"Detractors" don't know where it came from. That's a question that is generally ignored or given only cursory thought. Some people start with the assumption that it is a product of Joseph Smith and/or someone around him (i.e., "modern"). Some people start with the assumption it's an ancient text. There is much (and building) evidence it's an ancient book. There is almost no evidence it's just a product of Joseph Smith or those around him. There really isn't. If it's just a form of plagiarism of the Bible, it's done in such a compelling way as to be brilliant, in many ways surpassing the Bible. There are intricacies of people and plot, character and culture, language and location that are amazing. It has an internal consistency that's remarkable.

    This is what Dr. Shreve sees and should be encouraged in his appreciation.

    I'd add, if it's an ancient book, then people have to start thinking about content and implications rather than just its beauty as American literature.

  • Karen R. Houston, TX
    May 31, 2017 6:23 a.m.

    @ David

    "Joseph Smith was hardly a good writer at age 24 when he translated the Book of Mormon."

    This sentence captures the contradiction I often hear among LDS. JS is simultaneously author and translator.

    But he can't be both. If the BoM is the history of an ancient people documented by those people, then the literary credit goes to those ancient writers, not JS.

    If JS is the author, then there is no need for the translating device of the magic rock. (The golden plates also become irrelevant.)

  • Bob K Davis, CA
    May 31, 2017 5:45 a.m.

    It is not far-fetched to wonder if this article is a bit of a puff piece to please the readers of the DN and the members of the LDS Church.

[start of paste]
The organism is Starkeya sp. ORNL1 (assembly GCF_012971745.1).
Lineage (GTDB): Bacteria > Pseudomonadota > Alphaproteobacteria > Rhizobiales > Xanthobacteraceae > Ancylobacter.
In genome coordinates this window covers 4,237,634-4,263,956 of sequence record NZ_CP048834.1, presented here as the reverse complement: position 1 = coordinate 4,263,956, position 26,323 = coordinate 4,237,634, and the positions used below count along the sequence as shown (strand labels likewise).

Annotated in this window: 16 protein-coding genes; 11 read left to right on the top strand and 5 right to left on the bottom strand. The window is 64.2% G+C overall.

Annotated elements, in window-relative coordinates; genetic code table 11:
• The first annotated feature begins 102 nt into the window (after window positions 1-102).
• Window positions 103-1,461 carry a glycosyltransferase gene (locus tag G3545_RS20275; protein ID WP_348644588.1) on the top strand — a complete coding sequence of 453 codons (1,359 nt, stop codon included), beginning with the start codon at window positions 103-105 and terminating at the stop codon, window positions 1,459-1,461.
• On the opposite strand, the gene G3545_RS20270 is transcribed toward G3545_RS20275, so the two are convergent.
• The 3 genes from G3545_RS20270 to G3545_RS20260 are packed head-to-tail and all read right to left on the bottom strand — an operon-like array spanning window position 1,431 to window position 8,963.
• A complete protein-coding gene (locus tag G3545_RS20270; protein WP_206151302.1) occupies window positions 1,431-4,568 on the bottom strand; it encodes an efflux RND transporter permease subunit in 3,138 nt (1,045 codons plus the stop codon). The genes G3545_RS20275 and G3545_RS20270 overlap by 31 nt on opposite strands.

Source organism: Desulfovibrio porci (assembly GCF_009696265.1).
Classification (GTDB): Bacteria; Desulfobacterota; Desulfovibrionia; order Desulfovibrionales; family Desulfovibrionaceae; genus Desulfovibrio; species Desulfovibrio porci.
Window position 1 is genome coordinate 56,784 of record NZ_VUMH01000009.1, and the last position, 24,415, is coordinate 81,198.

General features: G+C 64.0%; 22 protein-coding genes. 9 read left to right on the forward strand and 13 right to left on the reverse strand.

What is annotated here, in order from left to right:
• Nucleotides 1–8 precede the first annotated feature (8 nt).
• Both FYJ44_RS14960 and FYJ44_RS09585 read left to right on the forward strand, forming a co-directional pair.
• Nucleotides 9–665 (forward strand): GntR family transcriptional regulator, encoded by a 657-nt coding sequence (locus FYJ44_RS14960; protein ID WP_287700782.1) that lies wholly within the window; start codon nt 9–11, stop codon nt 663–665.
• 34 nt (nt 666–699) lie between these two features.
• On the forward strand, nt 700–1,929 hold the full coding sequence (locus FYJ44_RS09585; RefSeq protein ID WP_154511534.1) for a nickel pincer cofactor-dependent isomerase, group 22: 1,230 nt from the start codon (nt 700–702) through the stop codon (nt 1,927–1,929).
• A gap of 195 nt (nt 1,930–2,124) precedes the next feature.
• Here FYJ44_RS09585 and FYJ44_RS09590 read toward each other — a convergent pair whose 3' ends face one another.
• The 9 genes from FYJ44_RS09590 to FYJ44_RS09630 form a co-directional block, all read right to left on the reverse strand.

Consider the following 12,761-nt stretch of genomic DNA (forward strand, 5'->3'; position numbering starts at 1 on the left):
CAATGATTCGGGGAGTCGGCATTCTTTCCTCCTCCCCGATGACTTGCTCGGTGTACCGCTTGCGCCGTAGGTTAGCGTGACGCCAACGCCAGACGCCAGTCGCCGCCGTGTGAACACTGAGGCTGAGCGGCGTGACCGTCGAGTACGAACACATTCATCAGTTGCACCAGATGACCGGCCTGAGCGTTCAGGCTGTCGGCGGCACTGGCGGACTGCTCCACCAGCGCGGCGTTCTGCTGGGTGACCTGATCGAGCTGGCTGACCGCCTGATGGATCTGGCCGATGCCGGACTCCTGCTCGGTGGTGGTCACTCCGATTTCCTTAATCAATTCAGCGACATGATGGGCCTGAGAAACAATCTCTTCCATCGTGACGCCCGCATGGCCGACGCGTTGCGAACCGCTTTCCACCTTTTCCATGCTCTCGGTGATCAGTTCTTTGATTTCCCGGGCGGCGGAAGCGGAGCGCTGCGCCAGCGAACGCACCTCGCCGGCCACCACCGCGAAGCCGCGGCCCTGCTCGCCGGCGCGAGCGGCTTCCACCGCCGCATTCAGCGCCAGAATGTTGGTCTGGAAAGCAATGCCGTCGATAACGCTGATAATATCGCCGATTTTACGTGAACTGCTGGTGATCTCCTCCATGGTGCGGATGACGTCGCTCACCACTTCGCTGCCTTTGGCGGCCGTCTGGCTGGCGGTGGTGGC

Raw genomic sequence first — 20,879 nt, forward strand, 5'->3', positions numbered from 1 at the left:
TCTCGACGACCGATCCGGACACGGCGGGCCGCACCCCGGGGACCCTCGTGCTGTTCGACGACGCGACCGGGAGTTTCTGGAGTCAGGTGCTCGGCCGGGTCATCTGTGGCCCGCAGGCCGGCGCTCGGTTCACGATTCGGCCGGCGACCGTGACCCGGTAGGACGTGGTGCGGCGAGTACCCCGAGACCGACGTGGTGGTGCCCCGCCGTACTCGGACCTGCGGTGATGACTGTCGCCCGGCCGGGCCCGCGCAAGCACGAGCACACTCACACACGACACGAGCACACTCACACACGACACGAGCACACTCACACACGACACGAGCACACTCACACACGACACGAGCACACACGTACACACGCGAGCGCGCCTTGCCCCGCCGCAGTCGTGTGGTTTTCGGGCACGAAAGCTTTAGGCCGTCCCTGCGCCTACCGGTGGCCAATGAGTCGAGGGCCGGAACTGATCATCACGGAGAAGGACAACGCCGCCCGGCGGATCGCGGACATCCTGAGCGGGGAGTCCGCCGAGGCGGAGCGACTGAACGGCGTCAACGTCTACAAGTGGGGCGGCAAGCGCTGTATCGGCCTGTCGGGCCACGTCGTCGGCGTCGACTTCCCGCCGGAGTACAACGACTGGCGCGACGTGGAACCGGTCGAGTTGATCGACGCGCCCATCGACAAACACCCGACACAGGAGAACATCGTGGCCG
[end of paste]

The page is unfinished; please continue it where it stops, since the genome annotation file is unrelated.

If next week we see an article saying that architecture schools are studying all the Mormon temples, we will say that a trend has started

  • Bob K Davis, CA
    May 31, 2017 5:40 a.m.

    For those feeling hurt that the Book of Mormon until recently was ignored by Universities et cetera: may I point out that study of the book might have been considered a religion class not a literature class especially before the play came out?

  • Bob K Davis, CA
    May 31, 2017 5:40 a.m.

    I visited a friend who was staring in a Marriott Hotel the other day period I miss my opportunity to steal the Book of Mormon out of the nightstand now I'm sorry

  • Middle of the road Mormon South Jordan, UT
    May 31, 2017 1:14 a.m.

    This is a fascinating examination of the BOM as a piece of American literature. I think the point the author of the article is making is that you don't have to believe it to be a Holy text in order to appreciate it.

    Is it Church doctrine that Joseph Smith was illiterate? I think this is more a myth than fact. Joseph could read the Bible, and was in High School up until the age of 20. According to fairmormon.org the Church's stance is that he was uneducated. But many of us also believe that he had read a great deal of books, including the Bible.

    Since he dictated the work to another it was not necessary for him to be able to write as he could verbally tell the stories while dictating to Oliver Crowdy, who may have edited the work as he was writing or made corrections as they went.

    As for it being an accurate account of any historical reference to people that lived in N. America, well the evidence strongly points to it not being so. There are lessons and truth in the BOM to help all, but I don't think we need to make it into a history text or use it for scientific proof of ancient civilizations. Doing so only weakens our position.